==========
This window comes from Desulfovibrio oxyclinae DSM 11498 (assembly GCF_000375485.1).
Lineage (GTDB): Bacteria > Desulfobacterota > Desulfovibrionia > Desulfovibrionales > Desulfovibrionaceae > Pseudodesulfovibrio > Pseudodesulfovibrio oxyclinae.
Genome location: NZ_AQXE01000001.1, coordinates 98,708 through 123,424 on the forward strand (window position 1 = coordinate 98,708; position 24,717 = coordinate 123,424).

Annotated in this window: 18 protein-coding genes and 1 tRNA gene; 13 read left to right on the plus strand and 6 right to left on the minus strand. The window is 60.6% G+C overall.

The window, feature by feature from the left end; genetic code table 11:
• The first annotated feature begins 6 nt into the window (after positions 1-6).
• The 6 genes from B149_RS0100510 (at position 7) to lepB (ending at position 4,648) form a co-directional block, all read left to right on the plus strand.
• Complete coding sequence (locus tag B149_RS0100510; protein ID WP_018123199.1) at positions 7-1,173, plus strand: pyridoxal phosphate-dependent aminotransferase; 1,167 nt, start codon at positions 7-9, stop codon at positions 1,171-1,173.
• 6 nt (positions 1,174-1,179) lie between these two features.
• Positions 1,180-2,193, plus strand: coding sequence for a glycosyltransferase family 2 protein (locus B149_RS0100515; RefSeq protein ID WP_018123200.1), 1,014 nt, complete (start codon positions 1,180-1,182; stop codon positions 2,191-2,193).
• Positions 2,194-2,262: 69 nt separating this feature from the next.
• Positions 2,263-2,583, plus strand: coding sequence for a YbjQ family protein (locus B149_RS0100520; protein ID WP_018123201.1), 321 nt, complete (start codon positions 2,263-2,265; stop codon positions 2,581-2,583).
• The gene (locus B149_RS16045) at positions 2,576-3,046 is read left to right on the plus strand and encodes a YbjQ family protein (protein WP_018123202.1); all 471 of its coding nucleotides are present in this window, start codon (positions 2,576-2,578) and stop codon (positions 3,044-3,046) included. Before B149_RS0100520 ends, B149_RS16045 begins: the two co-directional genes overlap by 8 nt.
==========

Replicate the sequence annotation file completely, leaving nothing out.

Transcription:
This window comes from Desulfovibrio oxyclinae DSM 11498 (assembly GCF_000375485.1).
Lineage (GTDB): Bacteria > Desulfobacterota > Desulfovibrionia > Desulfovibrionales > Desulfovibrionaceae > Pseudodesulfovibrio > Pseudodesulfovibrio oxyclinae.
Genome location: NZ_AQXE01000001.1, coordinates 98,708 through 123,424 on the forward strand (window position 1 = coordinate 98,708; position 24,717 = coordinate 123,424).

Annotated in this window: 18 protein-coding genes and 1 tRNA gene; 13 read left to right on the plus strand and 6 right to left on the minus strand. The window is 60.6% G+C overall.

The window, feature by feature from the left end; genetic code table 11:
• The first annotated feature begins 6 nt into the window (after positions 1-6).
• The 6 genes from B149_RS0100510 (at position 7) to lepB (ending at position 4,648) form a co-directional block, all read left to right on the plus strand.
• Complete coding sequence (locus tag B149_RS0100510; protein ID WP_018123199.1) at positions 7-1,173, plus strand: pyridoxal phosphate-dependent aminotransferase; 1,167 nt, start codon at positions 7-9, stop codon at positions 1,171-1,173.
• 6 nt (positions 1,174-1,179) lie between these two features.
• Positions 1,180-2,193, plus strand: coding sequence for a glycosyltransferase family 2 protein (locus B149_RS0100515; RefSeq protein ID WP_018123200.1), 1,014 nt, complete (start codon positions 1,180-1,182; stop codon positions 2,191-2,193).
• Positions 2,194-2,262: 69 nt separating this feature from the next.
• Positions 2,263-2,583, plus strand: coding sequence for a YbjQ family protein (locus B149_RS0100520; protein ID WP_018123201.1), 321 nt, complete (start codon positions 2,263-2,265; stop codon positions 2,581-2,583).
• The gene (locus B149_RS16045) at positions 2,576-3,046 is read left to right on the plus strand and encodes a YbjQ family protein (protein WP_018123202.1); all 471 of its coding nucleotides are present in this window, start codon (positions 2,576-2,578) and stop codon (positions 3,044-3,046) included. Before B149_RS0100520 ends, B149_RS16045 begins: the two co-directional genes overlap by 8 nt.